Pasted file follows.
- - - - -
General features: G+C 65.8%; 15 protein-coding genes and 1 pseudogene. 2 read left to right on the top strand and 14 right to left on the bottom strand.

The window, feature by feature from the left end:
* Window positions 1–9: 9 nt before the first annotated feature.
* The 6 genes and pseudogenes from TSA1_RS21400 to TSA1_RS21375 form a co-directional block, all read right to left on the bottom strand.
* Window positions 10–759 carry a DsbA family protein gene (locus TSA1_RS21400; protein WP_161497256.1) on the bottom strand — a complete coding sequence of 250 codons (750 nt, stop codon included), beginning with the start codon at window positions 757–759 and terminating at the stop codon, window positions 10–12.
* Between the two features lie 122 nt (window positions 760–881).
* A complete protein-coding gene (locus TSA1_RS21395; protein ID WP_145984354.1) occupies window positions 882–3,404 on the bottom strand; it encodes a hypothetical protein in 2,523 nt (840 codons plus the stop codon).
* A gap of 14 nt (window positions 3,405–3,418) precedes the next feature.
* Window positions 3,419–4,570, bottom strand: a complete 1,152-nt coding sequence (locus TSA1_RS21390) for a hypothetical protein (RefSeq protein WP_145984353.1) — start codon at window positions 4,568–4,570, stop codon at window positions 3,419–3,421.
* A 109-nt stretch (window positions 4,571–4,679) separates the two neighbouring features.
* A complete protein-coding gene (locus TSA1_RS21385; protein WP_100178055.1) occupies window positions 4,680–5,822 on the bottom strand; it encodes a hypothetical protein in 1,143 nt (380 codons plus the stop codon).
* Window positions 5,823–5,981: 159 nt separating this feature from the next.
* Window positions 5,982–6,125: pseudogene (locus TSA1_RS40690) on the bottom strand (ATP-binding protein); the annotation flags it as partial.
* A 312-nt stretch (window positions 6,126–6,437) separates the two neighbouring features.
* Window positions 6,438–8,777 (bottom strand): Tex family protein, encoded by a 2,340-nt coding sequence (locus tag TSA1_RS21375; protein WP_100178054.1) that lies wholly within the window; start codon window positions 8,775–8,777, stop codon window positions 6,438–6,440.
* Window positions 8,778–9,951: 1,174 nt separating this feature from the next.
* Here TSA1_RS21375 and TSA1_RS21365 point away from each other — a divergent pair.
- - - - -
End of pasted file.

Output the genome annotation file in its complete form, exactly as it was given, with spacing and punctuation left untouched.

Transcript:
General features: G+C 65.8%; 15 protein-coding genes and 1 pseudogene. 2 read left to right on the top strand and 14 right to left on the bottom strand.

The window, feature by feature from the left end:
* Window positions 1–9: 9 nt before the first annotated feature.
* The 6 genes and pseudogenes from TSA1_RS21400 to TSA1_RS21375 form a co-directional block, all read right to left on the bottom strand.
* Window positions 10–759 carry a DsbA family protein gene (locus TSA1_RS21400; protein WP_161497256.1) on the bottom strand — a complete coding sequence of 250 codons (750 nt, stop codon included), beginning with the start codon at window positions 757–759 and terminating at the stop codon, window positions 10–12.
* Between the two features lie 122 nt (window positions 760–881).
* A complete protein-coding gene (locus TSA1_RS21395; protein ID WP_145984354.1) occupies window positions 882–3,404 on the bottom strand; it encodes a hypothetical protein in 2,523 nt (840 codons plus the stop codon).
* A gap of 14 nt (window positions 3,405–3,418) precedes the next feature.
* Window positions 3,419–4,570, bottom strand: a complete 1,152-nt coding sequence (locus TSA1_RS21390) for a hypothetical protein (RefSeq protein WP_145984353.1) — start codon at window positions 4,568–4,570, stop codon at window positions 3,419–3,421.
* A 109-nt stretch (window positions 4,571–4,679) separates the two neighbouring features.
* A complete protein-coding gene (locus TSA1_RS21385; protein WP_100178055.1) occupies window positions 4,680–5,822 on the bottom strand; it encodes a hypothetical protein in 1,143 nt (380 codons plus the stop codon).
* Window positions 5,823–5,981: 159 nt separating this feature from the next.
* Window positions 5,982–6,125: pseudogene (locus TSA1_RS40690) on the bottom strand (ATP-binding protein); the annotation flags it as partial.
* A 312-nt stretch (window positions 6,126–6,437) separates the two neighbouring features.
* Window positions 6,438–8,777 (bottom strand): Tex family protein, encoded by a 2,340-nt coding sequence (locus tag TSA1_RS21375; protein WP_100178054.1) that lies wholly within the window; start codon window positions 8,775–8,777, stop codon window positions 6,438–6,440.
* Window positions 8,778–9,951: 1,174 nt separating this feature from the next.
* Here TSA1_RS21375 and TSA1_RS21365 point away from each other — a divergent pair.